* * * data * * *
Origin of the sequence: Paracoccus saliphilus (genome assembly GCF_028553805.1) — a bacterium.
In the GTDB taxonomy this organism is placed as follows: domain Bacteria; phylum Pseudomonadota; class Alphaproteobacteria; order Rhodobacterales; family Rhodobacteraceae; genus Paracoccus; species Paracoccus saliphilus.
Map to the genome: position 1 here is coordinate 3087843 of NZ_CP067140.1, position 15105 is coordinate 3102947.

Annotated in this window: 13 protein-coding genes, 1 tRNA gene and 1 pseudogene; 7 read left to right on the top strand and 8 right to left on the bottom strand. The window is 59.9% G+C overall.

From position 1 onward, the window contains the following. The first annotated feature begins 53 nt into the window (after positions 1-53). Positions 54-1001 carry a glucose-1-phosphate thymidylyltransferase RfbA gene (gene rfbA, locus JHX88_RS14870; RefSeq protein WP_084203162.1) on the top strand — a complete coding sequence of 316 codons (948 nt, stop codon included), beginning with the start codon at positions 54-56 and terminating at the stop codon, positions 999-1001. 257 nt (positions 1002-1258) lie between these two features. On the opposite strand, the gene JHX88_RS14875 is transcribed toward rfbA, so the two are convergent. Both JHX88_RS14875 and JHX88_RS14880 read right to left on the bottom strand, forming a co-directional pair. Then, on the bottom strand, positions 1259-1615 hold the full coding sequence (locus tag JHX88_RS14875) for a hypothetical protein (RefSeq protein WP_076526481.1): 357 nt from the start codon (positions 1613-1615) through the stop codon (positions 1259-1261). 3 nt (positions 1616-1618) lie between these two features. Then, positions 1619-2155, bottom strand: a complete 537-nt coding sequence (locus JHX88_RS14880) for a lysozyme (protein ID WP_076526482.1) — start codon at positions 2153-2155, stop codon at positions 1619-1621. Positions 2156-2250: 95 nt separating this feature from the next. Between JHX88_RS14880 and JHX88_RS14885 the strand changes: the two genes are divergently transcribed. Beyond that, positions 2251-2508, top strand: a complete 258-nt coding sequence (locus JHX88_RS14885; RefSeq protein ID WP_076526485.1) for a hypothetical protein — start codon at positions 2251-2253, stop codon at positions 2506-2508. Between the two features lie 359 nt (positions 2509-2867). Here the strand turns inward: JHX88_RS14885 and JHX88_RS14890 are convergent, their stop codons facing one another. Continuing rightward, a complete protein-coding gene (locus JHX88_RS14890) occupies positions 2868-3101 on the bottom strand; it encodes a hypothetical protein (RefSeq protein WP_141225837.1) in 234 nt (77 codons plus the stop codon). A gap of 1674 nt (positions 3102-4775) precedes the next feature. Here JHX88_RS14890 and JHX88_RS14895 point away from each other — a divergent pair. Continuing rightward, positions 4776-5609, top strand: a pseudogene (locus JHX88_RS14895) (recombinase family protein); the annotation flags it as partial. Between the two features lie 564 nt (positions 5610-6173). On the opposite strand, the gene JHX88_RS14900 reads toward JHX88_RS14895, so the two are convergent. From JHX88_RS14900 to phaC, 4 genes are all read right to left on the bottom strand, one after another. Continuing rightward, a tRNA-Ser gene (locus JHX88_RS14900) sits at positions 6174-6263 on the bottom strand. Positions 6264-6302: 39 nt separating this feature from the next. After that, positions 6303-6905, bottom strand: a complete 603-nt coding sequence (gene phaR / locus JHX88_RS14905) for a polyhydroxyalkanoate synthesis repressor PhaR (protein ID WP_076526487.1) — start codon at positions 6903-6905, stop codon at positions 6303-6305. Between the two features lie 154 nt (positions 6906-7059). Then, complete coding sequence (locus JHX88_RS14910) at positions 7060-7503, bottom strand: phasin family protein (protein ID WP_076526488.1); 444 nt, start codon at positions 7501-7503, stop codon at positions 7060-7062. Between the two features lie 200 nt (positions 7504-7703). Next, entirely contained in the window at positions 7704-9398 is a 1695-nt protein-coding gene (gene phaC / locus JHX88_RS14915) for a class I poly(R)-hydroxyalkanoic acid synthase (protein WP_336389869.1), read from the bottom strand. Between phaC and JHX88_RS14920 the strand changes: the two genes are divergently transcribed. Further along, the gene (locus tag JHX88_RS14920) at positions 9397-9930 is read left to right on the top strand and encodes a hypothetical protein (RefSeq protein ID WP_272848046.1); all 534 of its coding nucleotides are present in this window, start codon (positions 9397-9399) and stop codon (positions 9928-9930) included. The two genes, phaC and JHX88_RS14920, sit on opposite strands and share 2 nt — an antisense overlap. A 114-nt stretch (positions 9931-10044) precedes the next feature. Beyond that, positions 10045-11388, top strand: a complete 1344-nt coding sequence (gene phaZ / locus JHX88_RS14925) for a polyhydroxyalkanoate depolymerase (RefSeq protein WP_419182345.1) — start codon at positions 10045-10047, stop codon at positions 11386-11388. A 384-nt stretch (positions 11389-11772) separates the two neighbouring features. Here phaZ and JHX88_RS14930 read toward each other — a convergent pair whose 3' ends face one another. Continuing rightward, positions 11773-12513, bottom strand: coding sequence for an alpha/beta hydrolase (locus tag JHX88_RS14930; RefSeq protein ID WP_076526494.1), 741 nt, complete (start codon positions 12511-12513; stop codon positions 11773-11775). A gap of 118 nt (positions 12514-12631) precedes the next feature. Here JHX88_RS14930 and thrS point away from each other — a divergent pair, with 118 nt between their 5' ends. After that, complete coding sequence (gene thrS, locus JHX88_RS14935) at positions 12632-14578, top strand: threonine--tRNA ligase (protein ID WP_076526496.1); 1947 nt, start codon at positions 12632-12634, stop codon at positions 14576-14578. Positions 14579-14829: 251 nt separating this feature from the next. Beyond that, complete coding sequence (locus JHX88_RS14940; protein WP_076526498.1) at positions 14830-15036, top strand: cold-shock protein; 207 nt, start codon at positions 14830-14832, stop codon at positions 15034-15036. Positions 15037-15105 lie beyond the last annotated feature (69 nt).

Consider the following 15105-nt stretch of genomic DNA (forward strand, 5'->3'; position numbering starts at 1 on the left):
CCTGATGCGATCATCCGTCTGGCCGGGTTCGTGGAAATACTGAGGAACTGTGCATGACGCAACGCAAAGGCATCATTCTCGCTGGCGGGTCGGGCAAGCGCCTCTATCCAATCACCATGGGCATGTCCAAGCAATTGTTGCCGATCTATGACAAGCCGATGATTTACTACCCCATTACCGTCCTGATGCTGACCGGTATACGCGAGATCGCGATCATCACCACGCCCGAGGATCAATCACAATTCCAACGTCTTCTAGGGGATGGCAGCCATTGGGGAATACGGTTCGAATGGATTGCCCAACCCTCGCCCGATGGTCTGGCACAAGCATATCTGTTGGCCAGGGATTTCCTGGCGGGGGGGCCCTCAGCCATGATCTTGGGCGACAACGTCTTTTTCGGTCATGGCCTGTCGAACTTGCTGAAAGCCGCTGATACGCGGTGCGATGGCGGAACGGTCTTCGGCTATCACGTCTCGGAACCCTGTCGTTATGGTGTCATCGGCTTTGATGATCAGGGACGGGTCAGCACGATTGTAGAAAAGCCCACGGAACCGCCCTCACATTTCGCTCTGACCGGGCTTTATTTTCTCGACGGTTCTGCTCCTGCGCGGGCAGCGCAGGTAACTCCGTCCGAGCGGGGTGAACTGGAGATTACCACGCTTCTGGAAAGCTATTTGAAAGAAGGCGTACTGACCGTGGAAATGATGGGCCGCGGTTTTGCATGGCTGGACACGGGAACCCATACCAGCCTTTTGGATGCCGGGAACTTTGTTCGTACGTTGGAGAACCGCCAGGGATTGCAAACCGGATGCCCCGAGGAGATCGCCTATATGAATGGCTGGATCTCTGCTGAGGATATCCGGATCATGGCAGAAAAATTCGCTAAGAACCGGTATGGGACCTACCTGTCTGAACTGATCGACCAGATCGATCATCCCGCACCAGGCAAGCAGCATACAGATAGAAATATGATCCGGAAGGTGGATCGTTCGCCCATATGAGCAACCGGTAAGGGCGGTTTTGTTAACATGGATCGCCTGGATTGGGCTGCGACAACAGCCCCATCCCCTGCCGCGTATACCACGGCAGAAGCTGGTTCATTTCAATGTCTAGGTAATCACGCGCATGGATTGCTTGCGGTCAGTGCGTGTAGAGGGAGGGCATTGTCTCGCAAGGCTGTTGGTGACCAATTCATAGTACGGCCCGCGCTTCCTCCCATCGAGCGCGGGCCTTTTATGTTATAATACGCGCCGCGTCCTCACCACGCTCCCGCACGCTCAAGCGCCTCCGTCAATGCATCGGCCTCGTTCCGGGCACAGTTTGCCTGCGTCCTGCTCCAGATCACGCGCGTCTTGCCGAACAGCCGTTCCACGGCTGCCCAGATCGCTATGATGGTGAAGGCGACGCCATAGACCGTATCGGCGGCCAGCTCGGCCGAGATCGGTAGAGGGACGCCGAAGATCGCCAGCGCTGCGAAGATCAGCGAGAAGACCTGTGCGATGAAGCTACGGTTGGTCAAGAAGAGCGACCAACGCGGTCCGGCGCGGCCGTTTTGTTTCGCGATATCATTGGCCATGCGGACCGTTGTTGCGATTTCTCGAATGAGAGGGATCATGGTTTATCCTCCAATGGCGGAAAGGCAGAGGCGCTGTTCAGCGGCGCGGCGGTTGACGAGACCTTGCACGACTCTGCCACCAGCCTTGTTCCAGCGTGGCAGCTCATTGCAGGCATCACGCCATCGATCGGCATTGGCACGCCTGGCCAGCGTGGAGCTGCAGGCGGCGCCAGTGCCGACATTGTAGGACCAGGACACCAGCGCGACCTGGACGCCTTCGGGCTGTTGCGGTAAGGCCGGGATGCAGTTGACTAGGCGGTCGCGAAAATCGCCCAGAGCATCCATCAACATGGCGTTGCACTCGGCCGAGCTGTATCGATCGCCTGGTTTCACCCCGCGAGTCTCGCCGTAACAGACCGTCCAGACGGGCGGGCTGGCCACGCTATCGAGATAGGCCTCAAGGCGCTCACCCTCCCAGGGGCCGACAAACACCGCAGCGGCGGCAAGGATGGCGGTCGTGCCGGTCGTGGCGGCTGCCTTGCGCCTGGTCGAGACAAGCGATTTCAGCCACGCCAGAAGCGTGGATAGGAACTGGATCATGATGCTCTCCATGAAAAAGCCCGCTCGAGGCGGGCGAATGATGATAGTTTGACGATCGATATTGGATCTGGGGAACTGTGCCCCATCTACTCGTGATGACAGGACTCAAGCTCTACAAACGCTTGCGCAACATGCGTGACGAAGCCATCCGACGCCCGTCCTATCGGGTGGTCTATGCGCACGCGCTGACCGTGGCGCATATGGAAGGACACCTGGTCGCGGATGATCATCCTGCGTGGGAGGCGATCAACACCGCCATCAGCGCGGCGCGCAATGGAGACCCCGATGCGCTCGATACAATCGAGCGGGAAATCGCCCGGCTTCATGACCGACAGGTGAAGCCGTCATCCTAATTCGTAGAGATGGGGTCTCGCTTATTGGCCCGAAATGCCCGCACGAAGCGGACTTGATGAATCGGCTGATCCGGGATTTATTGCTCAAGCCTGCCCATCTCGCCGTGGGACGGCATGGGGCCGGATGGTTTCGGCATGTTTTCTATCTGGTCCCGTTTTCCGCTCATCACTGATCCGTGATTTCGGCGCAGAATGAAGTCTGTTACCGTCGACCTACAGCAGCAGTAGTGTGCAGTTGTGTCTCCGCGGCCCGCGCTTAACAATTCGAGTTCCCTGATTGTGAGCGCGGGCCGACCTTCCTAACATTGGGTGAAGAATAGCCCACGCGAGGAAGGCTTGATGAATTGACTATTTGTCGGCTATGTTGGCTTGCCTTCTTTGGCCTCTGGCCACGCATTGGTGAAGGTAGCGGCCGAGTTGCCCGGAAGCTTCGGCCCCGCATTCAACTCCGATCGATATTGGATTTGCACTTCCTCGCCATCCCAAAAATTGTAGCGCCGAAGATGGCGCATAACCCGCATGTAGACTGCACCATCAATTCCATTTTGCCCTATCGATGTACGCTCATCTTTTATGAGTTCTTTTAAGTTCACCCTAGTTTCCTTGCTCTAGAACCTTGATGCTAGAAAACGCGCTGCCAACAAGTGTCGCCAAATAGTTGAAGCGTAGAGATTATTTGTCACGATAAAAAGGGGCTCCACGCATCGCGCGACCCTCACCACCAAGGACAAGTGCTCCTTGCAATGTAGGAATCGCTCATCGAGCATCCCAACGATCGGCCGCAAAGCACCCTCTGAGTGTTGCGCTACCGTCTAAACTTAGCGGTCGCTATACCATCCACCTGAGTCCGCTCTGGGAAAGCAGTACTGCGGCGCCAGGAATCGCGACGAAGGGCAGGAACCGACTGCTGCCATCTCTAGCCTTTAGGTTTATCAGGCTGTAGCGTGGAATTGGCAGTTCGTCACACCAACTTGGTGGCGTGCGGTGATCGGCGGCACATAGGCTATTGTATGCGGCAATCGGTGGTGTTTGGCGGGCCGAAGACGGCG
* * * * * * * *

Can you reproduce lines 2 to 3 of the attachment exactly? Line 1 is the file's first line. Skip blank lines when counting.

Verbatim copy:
In the GTDB taxonomy this organism is placed as follows: domain Bacteria; phylum Pseudomonadota; class Alphaproteobacteria; order Rhodobacterales; family Rhodobacteraceae; genus Paracoccus; species Paracoccus saliphilus.
Map to the genome: position 1 here is coordinate 3087843 of NZ_CP067140.1, position 15105 is coordinate 3102947.